Voice referendum locked in for October 14

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Prime Minister Anthony Albanese has confirmed October 14 as the date for the historic Voice to parliament referendum.

Australians will cast their vote on whether to enshrine recognition of the nation’s First Peoples in the Constitution by creating a body that would advise the parliament and executive government on matters relating to Indigenous Australians.

Prime Minister Anthony Albanese announces the referendum date in Adelaide.Credit: Nine News

The announcement of the date will trigger a six-and-a half week campaign from the Yes and No camps and comes after more than a year of bitter political debate over the proposal, which has been mostly along partisan political lines.

“Now, my fellow Australians, you can vote for it. The idea for a Voice came from the people and it will be decided by the people,” Albanese said on Wednesday morning in Adelaide.

Albanese confirmed the date in the suburb of Elizabeth, once home to the iconic Holden factory, and urged Australians to vote Yes “to an idea whose time has come”.

“On that day every Australia will have a once in a generation chance to bring this country together,” Albanese said.

The decision to formally launch the campaign in Adelaide underscores the critical importance of South Australia as one of the “swing” states considered most ‘in play’ by both the Yes and No campaigns, alongside New South Wales and Tasmania.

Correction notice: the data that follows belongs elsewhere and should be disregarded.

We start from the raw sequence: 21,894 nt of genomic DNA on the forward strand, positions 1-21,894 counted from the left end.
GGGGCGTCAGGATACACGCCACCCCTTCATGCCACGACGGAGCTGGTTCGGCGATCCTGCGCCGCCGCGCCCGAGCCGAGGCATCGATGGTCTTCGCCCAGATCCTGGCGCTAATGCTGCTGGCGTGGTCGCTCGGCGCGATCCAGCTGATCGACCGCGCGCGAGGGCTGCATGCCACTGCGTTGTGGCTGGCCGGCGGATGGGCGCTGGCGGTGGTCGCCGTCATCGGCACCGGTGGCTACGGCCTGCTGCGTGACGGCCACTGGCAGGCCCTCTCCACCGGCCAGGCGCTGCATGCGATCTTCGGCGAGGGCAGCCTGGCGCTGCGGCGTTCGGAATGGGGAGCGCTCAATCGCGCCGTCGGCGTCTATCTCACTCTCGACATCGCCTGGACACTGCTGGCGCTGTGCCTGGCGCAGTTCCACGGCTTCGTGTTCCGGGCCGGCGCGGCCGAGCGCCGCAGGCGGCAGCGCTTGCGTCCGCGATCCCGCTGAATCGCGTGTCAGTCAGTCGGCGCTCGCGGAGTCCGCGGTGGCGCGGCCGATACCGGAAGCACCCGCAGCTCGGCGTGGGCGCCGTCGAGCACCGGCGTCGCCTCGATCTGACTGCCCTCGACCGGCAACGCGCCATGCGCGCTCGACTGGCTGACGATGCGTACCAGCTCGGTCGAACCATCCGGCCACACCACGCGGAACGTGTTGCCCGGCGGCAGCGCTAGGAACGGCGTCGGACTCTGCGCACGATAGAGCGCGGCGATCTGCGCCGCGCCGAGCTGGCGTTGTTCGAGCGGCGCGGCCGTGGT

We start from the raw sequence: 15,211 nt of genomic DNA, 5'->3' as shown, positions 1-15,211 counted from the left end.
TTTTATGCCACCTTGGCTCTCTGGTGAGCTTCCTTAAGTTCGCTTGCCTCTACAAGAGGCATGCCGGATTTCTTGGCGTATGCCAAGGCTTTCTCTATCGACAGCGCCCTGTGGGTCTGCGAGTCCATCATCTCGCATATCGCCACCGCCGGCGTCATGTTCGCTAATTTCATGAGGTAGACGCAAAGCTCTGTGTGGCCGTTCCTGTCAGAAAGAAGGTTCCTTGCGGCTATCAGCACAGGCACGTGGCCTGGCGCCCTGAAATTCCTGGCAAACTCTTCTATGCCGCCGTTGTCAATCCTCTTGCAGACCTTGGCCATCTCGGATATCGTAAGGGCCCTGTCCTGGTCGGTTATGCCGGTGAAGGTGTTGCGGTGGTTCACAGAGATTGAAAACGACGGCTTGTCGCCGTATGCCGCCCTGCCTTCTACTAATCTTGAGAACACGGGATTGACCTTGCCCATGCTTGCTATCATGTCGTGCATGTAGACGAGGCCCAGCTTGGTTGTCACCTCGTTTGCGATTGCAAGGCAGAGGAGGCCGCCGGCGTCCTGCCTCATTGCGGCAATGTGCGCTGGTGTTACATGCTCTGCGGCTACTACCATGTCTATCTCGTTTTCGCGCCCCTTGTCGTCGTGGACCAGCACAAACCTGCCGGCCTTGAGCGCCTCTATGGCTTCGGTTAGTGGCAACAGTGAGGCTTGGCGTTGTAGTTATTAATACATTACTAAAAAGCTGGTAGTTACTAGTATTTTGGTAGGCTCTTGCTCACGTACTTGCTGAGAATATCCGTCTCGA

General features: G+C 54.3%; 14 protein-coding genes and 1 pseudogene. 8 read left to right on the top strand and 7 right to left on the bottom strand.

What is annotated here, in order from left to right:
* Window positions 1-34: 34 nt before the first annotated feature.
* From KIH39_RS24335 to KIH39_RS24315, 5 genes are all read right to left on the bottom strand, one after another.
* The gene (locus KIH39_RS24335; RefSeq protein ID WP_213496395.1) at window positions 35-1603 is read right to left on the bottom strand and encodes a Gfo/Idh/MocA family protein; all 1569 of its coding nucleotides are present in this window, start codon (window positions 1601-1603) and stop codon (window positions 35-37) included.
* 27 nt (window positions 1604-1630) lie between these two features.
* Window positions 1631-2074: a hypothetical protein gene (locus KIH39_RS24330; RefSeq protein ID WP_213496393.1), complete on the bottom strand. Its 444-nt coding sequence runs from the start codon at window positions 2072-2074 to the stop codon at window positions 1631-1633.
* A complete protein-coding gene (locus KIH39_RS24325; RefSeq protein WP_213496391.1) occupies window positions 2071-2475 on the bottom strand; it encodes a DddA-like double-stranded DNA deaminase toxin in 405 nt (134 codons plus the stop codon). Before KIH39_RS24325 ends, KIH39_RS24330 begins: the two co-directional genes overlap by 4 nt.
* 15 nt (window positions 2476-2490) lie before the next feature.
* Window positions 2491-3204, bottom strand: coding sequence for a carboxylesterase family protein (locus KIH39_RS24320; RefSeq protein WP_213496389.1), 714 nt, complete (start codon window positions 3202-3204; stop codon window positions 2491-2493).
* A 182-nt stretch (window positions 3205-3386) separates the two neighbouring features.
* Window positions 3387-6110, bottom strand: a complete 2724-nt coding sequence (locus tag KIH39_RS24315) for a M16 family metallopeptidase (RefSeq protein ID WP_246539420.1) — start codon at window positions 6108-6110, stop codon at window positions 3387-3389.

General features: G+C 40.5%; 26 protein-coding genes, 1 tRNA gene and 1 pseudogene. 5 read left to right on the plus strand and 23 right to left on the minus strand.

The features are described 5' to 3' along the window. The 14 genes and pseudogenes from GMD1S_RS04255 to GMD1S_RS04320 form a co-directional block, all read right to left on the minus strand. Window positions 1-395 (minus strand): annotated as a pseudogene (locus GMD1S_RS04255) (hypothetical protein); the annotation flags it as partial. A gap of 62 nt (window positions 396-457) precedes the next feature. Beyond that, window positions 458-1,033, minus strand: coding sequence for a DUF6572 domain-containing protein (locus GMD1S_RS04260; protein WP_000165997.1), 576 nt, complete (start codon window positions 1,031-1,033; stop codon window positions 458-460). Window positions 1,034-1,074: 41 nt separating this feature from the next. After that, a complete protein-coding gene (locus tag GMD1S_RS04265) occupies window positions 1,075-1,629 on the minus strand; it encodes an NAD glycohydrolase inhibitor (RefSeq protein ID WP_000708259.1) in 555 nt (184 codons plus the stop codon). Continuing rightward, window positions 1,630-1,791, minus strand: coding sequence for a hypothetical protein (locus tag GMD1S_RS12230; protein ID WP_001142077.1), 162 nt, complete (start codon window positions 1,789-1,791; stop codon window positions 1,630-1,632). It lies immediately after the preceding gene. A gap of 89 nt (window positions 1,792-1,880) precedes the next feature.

Just eight of 44 referendums have succeeded since Federation and for the referendum to pass, it must be backed by a double majority of states and the national vote. The votes of people living in the two territories count in the national vote, but not in the state-by-state count.

Both camps view Queensland as an almost certain No vote, while Victoria is considered the state most likely to vote Yes. Western Australia is viewed as leaning towards No, Tasmania as leaning towards Yes, while New South Wales and South Australia are up for grabs.

The Yes camp has a mountain to climb, with the No campaign taking the lead in public opinion polls.

A defeat for the Yes vote would be a major blow to Indigenous Australians, damage Albanese’s political standing and boost that of Opposition Leader Peter Dutton, who has argued the “Canberra-based Voice” would “re-racialise” Australia and be regressive.

Albanese has said the vote is a “once-in-a-generation opportunity”, signalling he would not seek to create the Voice by legislation if the referendum fails.

The question all eligible Australian voters will be asked to answer on the day of the referendum is:

If the Yes vote prevails, a new chapter IX will be inserted into the Constitution with the title “Recognition of Aboriginal and Torres Strait Islander Peoples”.

The two most recent referendums, on whether Australia should become a republic and whether to insert a preamble into the document, were defeated in 1999.

The most recent referendums to succeed were in 1977 and related to casual vacancies in the Senate, the retirement age of judges, and whether territorians’ votes should count in referendums.

Cut through the noise of federal politics with news, views and expert analysis from Jacqueline Maley. Subscribers can sign up to our weekly Inside Politics newsletter here.

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